Feijoa season is finished for the year in my garden. I've pruned the trees now the fruit are finished, snipping off the branches growing too close together, making sure there was space for birds to fly through. The sun was hot for late May, more like a spring day in the northern hemisphere than an … Continue reading Finding Your Way through Writer’s Block
My shoelaces are missing again. My running shoes lie strewn on the floor, pointing in opposite directions. A ladder of darker grooves imprints the white leather tongues. The first time, we have this conversation. - Have you seen my shoelaces? - What do you want laces for? - I want to go for a run. … Continue reading Shoelaces – a short story
Interesting analysis of ‘whataboutery’ –
Everyone who follows my blog knows that my best work is written in rage, or port. But Christmas has gone now so no more port.
Well, at least I still have rage. So back to that.
Recently I have been getting increasingly frustrated with ‘whataboutery’ every single time I write or speak about women or girls.
For those of you who don’t know what that word means, ‘whataboutery’ is when someone responds to a difficult issue or question with a counter issue or question that completely derails the conversation.
Mai: My research focussed on the murder of women in Yemen
Randomer: uh, this is a bit sexist. What about the murder of men in Yemen? Don’t you care about men?
Pam: I’m really upset with you for stealing from my purse
Mel: What about that time you stole from the local shop? You’re not innocent…
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When I'm busy on a writing project, particularly if it's poetry or fiction, one of my favourite things to do is go to a local cafe and spend a couple of hours with a couple of cappucinos and my tablet. Most of my writing time is spent at home, in a quiet room overlooking the … Continue reading All the Little Extras: Quirks of Trigeminal Neuralgia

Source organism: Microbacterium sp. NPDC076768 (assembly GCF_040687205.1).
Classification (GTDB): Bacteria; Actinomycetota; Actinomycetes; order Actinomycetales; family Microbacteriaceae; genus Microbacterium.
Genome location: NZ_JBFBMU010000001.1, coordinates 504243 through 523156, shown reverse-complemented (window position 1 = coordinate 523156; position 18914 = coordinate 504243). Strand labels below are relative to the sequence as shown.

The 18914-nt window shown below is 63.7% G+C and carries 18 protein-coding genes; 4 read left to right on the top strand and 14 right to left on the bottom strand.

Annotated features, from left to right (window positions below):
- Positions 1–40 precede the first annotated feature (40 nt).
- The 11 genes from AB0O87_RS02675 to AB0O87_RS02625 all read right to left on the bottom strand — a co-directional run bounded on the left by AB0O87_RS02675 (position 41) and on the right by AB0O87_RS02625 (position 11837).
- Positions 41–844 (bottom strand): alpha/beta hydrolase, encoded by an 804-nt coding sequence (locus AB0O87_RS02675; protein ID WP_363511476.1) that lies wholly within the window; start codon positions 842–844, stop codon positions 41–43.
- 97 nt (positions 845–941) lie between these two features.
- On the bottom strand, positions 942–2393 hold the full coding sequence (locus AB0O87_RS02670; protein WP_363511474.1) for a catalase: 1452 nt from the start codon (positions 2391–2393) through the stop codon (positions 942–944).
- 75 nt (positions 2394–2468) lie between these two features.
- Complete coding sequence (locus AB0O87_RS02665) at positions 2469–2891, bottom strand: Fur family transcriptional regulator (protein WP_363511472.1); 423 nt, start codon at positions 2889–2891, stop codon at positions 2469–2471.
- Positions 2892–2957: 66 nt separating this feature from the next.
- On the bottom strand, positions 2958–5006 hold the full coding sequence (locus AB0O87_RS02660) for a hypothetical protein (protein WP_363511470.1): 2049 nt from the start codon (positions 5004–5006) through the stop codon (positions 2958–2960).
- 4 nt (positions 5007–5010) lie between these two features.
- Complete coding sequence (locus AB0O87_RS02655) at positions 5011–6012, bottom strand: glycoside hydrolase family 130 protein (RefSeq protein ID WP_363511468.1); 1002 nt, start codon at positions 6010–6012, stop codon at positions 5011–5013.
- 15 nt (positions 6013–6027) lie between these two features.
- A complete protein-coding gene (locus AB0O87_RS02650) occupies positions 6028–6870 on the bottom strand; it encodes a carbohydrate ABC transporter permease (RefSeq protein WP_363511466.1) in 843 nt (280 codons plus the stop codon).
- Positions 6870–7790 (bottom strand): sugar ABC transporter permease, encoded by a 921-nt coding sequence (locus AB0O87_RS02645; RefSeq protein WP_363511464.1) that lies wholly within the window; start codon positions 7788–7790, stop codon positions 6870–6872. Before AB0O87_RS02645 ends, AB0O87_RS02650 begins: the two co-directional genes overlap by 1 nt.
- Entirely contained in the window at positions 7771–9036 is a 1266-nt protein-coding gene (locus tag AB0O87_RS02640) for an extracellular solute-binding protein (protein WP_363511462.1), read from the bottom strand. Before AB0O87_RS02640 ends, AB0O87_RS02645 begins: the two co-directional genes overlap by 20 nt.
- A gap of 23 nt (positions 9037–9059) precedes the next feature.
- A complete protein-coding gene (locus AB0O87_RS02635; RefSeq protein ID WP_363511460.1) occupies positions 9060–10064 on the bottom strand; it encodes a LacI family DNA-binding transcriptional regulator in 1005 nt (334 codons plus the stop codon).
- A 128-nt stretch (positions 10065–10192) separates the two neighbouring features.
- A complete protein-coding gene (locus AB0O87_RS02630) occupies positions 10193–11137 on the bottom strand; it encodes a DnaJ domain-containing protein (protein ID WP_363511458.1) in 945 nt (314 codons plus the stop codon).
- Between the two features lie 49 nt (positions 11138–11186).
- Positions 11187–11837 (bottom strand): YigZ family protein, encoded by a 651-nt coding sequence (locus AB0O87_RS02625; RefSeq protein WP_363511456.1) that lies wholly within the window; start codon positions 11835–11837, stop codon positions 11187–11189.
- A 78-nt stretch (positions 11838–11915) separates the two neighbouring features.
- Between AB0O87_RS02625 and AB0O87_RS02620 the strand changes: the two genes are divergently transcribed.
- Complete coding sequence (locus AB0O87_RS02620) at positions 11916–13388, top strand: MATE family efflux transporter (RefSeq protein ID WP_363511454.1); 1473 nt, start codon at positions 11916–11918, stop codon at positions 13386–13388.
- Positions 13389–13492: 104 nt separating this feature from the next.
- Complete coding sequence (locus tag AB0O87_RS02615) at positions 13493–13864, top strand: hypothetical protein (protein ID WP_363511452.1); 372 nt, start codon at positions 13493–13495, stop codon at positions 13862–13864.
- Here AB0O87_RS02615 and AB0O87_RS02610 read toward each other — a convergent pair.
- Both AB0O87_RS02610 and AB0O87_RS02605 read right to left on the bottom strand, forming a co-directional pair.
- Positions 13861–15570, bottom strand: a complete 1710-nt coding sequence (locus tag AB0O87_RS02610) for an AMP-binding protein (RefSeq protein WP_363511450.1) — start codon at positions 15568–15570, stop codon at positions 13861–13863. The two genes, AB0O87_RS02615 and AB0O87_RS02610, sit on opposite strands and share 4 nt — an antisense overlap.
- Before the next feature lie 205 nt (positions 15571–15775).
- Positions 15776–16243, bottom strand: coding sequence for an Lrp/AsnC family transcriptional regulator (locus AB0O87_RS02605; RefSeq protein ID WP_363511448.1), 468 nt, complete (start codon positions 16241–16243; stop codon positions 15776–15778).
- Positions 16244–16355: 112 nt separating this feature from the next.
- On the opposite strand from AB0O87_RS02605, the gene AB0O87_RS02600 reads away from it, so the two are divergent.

Today was a lucky day. I found a four-leafed clover. Our garden was a farm paddock before they put a road and houses here, and if we don't keep the lawn under control it swiftly reverts to type and the clover runs rampant. It's the first time I found a four-leafed clover - despite hunting … Continue reading Rundown on a Rare Disease
Memory and experience are fertile places for writers. I always think the stories and poems we react most strongly to are the ones that strike a chord of empathy or understanding, because we have experienced similar things or thoughts ourselves. One of my favourite poems is Originally, by Carol Ann Duffy and One Art, by … Continue reading Writing from Memory and Life
The clock has struck midnight and all is quiet in our neck of the woods. But there was a time, a few years back, a certain small girl (she knows who she is) thought midnight was not a time for sleeping, but singing. It's actually more like a quarter of a century back, and now … Continue reading At Midnight
On a day out to Palmerston North recently, we took an unexpected detour. Most detours are tedious interruptions involving traffic cones and tortoise-paced driving. Not this one. This one was a spontaneous decision triggered by the sight of the SPCA sign at the side of the road. Shall we go in? we said. The previous … Continue reading Self Care, Cat Style
This morning was one of those grey-white, mizzly days. Warm, and not quite raining, but the sun seemed to have decided to stay in bed, wrapped up in the snuggly folds of duvet-clouds. I, on the other hand, was fizzing with energy (rare, and not-to-be-wasted), even after a shower. So after breakfast, we decided to … Continue reading Walking Sticks & Freedom
An envelope fluttered into my mailbox yesterday. When I was a kid, getting post was one of the most exciting things ever. That sense of wonder and anticipation fizzing when you saw your own name on the front of the envelope. Inside was always something worth the fizz - if it wasn't birthday or Christmas … Continue reading Getting Mail